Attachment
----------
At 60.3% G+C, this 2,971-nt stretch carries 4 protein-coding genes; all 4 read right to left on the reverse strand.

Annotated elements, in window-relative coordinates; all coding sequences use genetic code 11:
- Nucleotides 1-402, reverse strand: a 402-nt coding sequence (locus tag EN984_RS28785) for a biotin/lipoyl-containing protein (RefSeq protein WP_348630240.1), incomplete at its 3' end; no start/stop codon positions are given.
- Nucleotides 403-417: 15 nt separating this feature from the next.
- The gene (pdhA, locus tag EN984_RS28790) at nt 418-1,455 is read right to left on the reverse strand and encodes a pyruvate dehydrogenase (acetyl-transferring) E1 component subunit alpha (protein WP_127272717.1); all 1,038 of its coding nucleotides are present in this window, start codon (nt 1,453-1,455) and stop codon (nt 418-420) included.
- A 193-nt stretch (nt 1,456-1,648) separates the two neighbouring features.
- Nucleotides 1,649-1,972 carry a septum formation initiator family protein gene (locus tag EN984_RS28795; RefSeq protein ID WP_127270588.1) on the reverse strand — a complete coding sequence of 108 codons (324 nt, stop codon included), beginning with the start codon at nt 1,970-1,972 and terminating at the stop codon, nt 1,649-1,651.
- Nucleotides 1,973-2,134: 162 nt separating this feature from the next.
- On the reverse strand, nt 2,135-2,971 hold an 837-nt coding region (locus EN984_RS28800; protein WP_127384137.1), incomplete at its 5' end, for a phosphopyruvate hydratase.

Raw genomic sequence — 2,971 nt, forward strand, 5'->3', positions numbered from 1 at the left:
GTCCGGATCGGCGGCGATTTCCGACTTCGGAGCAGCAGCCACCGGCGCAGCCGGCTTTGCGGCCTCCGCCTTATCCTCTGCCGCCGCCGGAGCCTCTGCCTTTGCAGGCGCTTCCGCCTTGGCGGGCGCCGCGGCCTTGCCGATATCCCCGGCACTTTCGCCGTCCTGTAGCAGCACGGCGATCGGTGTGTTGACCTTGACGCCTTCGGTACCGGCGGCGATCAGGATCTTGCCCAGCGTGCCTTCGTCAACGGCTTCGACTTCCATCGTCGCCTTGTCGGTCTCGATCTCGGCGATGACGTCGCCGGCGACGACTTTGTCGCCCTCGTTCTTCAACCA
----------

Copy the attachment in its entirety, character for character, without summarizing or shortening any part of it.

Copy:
At 60.3% G+C, this 2,971-nt stretch carries 4 protein-coding genes; all 4 read right to left on the reverse strand.

Annotated elements, in window-relative coordinates; all coding sequences use genetic code 11:
- Nucleotides 1-402, reverse strand: a 402-nt coding sequence (locus tag EN984_RS28785) for a biotin/lipoyl-containing protein (RefSeq protein WP_348630240.1), incomplete at its 3' end; no start/stop codon positions are given.
- Nucleotides 403-417: 15 nt separating this feature from the next.
- The gene (pdhA, locus tag EN984_RS28790) at nt 418-1,455 is read right to left on the reverse strand and encodes a pyruvate dehydrogenase (acetyl-transferring) E1 component subunit alpha (protein WP_127272717.1); all 1,038 of its coding nucleotides are present in this window, start codon (nt 1,453-1,455) and stop codon (nt 418-420) included.
- A 193-nt stretch (nt 1,456-1,648) separates the two neighbouring features.
- Nucleotides 1,649-1,972 carry a septum formation initiator family protein gene (locus tag EN984_RS28795; RefSeq protein ID WP_127270588.1) on the reverse strand — a complete coding sequence of 108 codons (324 nt, stop codon included), beginning with the start codon at nt 1,970-1,972 and terminating at the stop codon, nt 1,649-1,651.
- Nucleotides 1,973-2,134: 162 nt separating this feature from the next.
- On the reverse strand, nt 2,135-2,971 hold an 837-nt coding region (locus EN984_RS28800; protein WP_127384137.1), incomplete at its 5' end, for a phosphopyruvate hydratase.

Raw genomic sequence — 2,971 nt, forward strand, 5'->3', positions numbered from 1 at the left:
GTCCGGATCGGCGGCGATTTCCGACTTCGGAGCAGCAGCCACCGGCGCAGCCGGCTTTGCGGCCTCCGCCTTATCCTCTGCCGCCGCCGGAGCCTCTGCCTTTGCAGGCGCTTCCGCCTTGGCGGGCGCCGCGGCCTTGCCGATATCCCCGGCACTTTCGCCGTCCTGTAGCAGCACGGCGATCGGTGTGTTGACCTTGACGCCTTCGGTACCGGCGGCGATCAGGATCTTGCCCAGCGTGCCTTCGTCAACGGCTTCGACTTCCATCGTCGCCTTGTCGGTCTCGATCTCGGCGATGACGTCGCCGGCGACGACTTTGTCGCCCTCGTTCTTCAACCA